The world's first wiki where authorship really matters (Nature Genetics, 2008). Due credit and reputation for authors. Imagine a global collaborative knowledge base for original thoughts. Search thousands of articles and collaborate with scientists around the globe.

wikigene or wiki gene protein drug chemical gene disease author authorship tracking collaborative publishing evolutionary knowledge reputation system wiki2.0 global collaboration genes proteins drugs chemicals diseases compound
Hoffmann, R. A wiki for the life sciences where authorship matters. Nature Genetics (2008)

The role of mitogen-activated protein kinases in eotaxin-induced cytokine production from bronchial epithelial cells.

Eotaxin is a critical chemokine eliciting migration of eosinophils and basophils in the pathogenesis of bronchial asthma. Recent studies have shown that the specific receptor for eotaxin, CCR3, is expressed in bronchial epithelial cells. Although mitogen-activated protein (MAP) kinases are involved in diverse cell functions of bronchial epithelial cells, their role in eotaxin signaling is unknown. In this study, we studied the activation and functional relevance of MAP kinases in bronchial epithelial cells stimulated with eotaxin. Eotaxin (1-100 nM) induced tyrosine/threonine phosphorylation and activation of extracellular regulated kinase ( ERK) 1/2 and p38 in NCI-H(292) cells and normal human bronchial epithelial cells. The phosphorylation of these MAP kinases was detectable after 30 s, and peaked at 5 min. Eotaxin stimulated production of interleukin-8 and granulocyte macrophage colony-stimulating factor. Pretreatment of Compound X (a specific CCR3 antagonist), pertussis toxin, genistein, and wortmannin reduced the MAP kinase phosphorylation and cytokine production. The eotaxin- induced cytokine production was inhibited by specific inhibitors for MAP/ ERK kinase (PD98059) and p38 MAP kinase (SB202190). These results suggest that both ERK1/2 and p38 MAP kinase activated by eotaxin have a critical role in the pathogenesis of asthma.[1]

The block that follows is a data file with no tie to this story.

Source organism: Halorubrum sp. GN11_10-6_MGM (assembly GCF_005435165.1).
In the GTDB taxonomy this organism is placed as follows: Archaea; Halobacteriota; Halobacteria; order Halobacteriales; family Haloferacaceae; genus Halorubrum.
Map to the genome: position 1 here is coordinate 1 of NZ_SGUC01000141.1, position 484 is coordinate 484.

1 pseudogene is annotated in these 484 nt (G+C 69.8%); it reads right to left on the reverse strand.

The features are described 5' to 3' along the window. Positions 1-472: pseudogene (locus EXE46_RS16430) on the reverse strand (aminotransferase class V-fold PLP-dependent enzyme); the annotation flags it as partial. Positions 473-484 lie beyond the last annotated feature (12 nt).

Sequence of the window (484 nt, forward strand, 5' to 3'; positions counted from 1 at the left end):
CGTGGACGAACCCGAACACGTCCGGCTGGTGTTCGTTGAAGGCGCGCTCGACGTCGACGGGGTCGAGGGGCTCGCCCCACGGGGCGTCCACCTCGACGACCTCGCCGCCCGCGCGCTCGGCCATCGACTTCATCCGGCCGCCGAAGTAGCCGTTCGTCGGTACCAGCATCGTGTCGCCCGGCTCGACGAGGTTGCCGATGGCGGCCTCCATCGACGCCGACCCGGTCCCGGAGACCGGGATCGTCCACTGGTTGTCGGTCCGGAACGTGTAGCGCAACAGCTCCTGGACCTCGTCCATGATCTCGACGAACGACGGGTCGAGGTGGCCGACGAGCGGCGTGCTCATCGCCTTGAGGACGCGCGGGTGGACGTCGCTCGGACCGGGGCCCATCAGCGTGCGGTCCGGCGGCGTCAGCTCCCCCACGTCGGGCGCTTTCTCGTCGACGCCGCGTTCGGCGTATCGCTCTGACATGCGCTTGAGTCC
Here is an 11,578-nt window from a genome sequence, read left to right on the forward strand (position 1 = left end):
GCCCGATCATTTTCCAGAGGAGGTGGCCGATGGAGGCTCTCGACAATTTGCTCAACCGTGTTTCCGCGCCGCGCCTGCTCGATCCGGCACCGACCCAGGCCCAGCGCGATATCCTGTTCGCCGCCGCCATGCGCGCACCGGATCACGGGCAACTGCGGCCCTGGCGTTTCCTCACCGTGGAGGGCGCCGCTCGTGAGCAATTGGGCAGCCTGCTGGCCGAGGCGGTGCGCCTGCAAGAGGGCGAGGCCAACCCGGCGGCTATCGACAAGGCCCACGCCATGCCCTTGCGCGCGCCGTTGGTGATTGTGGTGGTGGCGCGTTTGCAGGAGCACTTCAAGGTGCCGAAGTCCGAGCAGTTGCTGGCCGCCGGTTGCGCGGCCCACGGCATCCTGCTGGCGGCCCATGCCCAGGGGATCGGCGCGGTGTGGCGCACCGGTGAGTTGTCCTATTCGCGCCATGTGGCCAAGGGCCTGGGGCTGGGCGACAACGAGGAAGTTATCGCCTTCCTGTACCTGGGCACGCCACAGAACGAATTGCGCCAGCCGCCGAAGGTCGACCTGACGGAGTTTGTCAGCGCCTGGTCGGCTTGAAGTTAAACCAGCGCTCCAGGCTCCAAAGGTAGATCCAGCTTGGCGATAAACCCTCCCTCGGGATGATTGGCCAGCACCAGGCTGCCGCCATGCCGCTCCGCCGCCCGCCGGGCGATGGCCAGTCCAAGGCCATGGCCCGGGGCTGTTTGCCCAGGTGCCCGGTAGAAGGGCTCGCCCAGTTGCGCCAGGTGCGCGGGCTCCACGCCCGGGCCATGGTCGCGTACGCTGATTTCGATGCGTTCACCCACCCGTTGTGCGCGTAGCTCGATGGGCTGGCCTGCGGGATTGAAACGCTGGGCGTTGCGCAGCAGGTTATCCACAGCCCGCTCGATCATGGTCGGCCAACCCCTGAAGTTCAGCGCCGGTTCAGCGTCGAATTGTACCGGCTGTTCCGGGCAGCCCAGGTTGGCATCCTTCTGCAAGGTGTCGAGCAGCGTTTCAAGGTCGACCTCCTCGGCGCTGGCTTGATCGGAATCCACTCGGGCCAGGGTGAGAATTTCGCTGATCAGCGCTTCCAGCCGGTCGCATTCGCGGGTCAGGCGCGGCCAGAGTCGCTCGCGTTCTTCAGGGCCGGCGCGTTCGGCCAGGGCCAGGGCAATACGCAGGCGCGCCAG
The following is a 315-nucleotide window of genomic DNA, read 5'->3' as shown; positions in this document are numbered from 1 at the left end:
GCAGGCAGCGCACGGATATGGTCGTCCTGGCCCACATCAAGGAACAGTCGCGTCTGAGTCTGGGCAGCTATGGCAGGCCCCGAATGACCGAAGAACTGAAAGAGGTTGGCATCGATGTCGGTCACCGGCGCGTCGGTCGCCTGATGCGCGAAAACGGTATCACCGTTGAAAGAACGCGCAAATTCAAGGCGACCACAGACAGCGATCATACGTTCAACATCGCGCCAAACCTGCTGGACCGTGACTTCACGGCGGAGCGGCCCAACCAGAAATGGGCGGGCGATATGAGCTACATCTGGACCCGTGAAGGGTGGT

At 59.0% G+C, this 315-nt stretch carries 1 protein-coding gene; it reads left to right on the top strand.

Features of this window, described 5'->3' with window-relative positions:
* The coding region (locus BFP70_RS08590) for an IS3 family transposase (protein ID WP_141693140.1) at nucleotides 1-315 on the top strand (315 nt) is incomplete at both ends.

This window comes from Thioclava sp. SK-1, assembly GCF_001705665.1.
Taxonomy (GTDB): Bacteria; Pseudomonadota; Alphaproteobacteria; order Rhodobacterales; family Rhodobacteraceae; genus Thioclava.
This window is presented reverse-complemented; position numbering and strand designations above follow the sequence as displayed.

1. The role of mitogen-activated protein kinases in eotaxin-induced cytokine production from bronchial epithelial cells. Cui, C.H., Adachi, T., Oyamada, H., Kamada, Y., Kuwasaki, T., Yamada, Y., Saito, N., Kayaba, H., Chihara, J. Am. J. Respir. Cell Mol. Biol. (2002) [Pubmed]
WikiGenes - Universities